SILVIS, Ill. — Sebastian Munoz tried to imagine what Saturday at the John Deere Classic would have felt like without electronic scoreboards around the golf course.
It would have created a lot less stress. In rain-softened conditions at the TPC Deere Run, everyone knew that making birdies was the only way to stay in the game.
Once the rain cleared and Munoz no longer had to deal with keeping clubs dry and umbrella open, the Colombian ran off three birdies that gave him a 4-under 67 and a one-shot lead going into the final round.
“It’s huge,” said Munoz, who was at 16-under 197. “Every shot counts, and having every extra one for tomorrow might help me out a lot.”
Even so, there’s reason to feel as though the 50th edition of this tournament is just getting started with 10 players separated by three shots.
Brandon Hagy, still looking for his first PGA Tour victory in his 93rd career start, also had a 67 and was one shot behind.
“Definitely within my grasp,” Hagy said. “I feel like I can hit all the shots that’s necessary to get me over the top. But the key is all these guys here can hit those shots, you just have to stay within yourself, and a few bounces here and there go your way, and we’ll see what happens.”
Five players were two shots behind, a group that included Scott Brown, who had a 63 to match the low score of the round. Adam Long (64), Cameron Champ (64), Kevin Na (66) and Ryan Moore (68) joined him at 14-under 199.
“The beauty of this place is it ain’t over until it’s legitimately over,” said Zach Johnson, a past Deere winner who had a 67. He was six shots behind.
Five of the last six winners of the John Deere Classic finished at 20 under or better, the exception being Bryson DeChambeau four years ago when he captured his first PGA Tour title at a paltry 18 under.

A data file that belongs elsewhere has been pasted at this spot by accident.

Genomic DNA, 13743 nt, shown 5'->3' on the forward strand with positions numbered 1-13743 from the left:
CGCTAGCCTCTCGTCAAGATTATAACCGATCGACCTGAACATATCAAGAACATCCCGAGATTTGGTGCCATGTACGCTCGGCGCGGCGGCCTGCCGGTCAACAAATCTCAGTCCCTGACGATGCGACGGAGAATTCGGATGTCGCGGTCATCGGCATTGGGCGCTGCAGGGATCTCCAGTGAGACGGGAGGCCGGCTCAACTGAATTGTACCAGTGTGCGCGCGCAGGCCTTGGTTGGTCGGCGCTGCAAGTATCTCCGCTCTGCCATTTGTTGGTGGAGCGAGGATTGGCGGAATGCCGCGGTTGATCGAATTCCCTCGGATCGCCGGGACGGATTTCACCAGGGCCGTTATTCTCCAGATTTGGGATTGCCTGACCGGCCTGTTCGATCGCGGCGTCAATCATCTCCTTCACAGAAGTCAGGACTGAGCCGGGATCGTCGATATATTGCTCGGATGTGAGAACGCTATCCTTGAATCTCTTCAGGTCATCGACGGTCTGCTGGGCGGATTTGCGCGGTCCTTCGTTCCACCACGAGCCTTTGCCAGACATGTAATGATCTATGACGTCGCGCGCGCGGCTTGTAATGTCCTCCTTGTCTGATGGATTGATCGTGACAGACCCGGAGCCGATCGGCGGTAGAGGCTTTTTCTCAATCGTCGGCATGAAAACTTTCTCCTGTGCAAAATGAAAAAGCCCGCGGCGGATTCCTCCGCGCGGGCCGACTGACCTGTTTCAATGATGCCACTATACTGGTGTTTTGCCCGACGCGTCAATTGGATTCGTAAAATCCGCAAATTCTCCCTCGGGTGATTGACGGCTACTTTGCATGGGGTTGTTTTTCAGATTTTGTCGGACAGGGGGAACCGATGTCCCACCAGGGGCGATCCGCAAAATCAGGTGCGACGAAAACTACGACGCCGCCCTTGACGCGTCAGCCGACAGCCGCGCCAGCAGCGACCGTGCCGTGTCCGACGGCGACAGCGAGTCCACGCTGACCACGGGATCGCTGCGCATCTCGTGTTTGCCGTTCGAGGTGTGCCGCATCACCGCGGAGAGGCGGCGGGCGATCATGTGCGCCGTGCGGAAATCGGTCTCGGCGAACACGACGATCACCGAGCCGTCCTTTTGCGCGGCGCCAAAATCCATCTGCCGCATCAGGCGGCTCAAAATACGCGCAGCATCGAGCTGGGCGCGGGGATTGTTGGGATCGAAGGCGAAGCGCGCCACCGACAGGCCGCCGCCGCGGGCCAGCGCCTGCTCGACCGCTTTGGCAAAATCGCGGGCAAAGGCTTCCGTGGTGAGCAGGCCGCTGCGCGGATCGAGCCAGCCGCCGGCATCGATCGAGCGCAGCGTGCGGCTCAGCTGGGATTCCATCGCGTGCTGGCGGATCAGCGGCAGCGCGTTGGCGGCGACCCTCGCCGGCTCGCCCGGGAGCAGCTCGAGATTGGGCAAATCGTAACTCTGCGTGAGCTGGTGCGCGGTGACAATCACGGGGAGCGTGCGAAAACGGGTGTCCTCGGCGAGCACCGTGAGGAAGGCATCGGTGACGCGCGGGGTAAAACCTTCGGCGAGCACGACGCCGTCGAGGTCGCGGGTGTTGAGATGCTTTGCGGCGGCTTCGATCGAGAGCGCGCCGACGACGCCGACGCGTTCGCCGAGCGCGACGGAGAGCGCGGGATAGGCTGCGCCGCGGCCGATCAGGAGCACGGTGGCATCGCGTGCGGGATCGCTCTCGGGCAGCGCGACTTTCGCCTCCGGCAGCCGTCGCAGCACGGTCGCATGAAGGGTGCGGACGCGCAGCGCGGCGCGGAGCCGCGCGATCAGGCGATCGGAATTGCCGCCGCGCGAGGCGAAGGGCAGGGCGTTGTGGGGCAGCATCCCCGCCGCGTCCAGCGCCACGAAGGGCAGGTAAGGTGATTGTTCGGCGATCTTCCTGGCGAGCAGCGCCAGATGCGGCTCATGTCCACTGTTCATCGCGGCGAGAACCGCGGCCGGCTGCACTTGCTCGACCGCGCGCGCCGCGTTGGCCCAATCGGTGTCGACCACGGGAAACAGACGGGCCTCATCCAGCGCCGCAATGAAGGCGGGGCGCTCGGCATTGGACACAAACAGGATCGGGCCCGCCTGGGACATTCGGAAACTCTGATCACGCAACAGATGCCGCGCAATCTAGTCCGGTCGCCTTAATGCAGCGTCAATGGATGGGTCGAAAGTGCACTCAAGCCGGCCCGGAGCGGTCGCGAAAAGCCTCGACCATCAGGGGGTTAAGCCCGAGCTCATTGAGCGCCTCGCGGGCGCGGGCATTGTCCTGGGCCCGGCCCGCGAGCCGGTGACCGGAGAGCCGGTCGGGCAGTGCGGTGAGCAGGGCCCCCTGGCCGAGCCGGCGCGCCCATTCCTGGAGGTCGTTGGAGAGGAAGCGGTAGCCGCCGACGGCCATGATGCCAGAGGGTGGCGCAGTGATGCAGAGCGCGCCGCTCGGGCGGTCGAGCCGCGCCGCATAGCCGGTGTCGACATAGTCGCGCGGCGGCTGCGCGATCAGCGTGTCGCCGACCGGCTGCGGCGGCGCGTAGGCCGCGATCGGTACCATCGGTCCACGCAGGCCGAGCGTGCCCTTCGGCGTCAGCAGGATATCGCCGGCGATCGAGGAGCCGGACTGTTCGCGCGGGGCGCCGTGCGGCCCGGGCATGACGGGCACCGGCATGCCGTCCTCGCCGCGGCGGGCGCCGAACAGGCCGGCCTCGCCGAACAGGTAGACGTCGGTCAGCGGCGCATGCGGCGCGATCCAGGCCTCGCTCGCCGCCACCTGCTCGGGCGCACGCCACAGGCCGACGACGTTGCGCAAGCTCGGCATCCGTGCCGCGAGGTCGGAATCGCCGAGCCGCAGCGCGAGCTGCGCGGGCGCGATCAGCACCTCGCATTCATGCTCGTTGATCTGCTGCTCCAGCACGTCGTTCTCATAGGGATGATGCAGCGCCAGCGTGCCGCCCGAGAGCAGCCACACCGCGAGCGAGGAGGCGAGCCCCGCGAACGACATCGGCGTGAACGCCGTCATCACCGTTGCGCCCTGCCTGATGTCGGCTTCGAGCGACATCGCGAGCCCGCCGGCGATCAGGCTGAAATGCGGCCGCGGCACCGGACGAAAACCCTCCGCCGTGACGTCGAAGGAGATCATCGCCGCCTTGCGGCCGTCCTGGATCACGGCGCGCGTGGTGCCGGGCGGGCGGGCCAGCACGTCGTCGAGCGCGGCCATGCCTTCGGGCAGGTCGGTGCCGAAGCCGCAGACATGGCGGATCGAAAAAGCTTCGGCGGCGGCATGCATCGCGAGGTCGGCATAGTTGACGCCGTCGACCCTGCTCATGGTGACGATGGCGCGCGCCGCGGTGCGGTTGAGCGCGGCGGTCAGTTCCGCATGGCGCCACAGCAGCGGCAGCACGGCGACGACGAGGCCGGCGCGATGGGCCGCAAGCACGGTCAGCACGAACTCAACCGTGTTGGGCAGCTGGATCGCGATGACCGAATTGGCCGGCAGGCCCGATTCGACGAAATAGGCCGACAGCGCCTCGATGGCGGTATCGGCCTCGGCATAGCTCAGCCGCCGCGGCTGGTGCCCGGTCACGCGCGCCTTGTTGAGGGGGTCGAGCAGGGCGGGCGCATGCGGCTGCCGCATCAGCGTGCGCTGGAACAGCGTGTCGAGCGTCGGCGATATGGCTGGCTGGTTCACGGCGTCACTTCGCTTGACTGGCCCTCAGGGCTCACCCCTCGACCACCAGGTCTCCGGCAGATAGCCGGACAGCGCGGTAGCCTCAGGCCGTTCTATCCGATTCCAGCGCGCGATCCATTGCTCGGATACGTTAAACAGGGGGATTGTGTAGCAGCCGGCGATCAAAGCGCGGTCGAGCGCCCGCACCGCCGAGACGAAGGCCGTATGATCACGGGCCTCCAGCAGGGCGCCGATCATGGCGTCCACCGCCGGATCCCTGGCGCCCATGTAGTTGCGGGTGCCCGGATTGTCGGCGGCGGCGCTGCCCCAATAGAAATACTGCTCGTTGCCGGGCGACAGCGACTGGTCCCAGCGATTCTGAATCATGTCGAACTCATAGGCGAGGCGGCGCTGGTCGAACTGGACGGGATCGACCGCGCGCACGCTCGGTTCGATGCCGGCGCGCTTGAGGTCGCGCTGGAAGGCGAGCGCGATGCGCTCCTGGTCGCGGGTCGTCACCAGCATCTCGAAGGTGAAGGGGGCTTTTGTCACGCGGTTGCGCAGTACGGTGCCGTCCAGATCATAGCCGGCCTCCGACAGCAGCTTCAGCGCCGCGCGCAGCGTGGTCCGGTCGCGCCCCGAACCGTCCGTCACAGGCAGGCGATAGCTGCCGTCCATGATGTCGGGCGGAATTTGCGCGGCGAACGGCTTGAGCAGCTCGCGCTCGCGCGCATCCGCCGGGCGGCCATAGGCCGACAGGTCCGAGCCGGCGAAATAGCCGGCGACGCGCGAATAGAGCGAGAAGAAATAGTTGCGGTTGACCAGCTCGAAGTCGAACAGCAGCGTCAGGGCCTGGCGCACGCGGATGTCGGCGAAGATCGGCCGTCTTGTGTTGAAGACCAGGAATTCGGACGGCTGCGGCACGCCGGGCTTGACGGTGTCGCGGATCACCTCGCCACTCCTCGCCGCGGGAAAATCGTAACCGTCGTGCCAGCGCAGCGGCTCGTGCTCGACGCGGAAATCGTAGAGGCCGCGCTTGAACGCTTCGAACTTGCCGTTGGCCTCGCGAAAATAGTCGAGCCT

Luke List is among those within three shots of the lead despite his struggles. List began the weekend with a one-shot lead. He didn’t make a birdie until the 10th hole, and when he missed a 6-foot birdie attempt on the final hole, he had to settle for a 71.
Even so, he still has a chance at his first PGA Tour title.
Of the 20 players within five shots of the lead, seven have never won on tour.
Five of the seven players within two shots of Munoz are not yet eligible for the British Open next week a Royal St. George’s in England. The leading player from among the top five gets in the final major of the year. Munoz already is eligible, while Na has withdrawn because of international travel requirements.
Ryder Cup captain Steve Stricker, a three-time winner at the Deere who chose to help celebrate the tournament’s 50th anniversary instead of defending his title in the U.S. Senior Open, had a 68 and was seven shots behind. Stricker birdied his last three holes.
Munoz had two early birdies to take the lead, only to give those shots back with a pair of bogeys from the fairway. Those boards let him know he was falling behind.
“We could see on the leaderboard that people were going low, and you didn’t want to kind of fade,” Munoz said. “So it was really important to birdie 11, 13 and 16 coming in, so it was nice to be in the position I am right now.”
The timing is critical for some players beyond going after their first win. Players like Brown, Moore and Champ are well outside the top 125 in the FedEx Cup with only a month remaining before the PGA Tour postseason begins.
“At this point with my position in the FedEx Cup, I kind of need to win,” Brown said. “So it kind of frees me up in a way. I have one goal, and it’s to come in here and win.”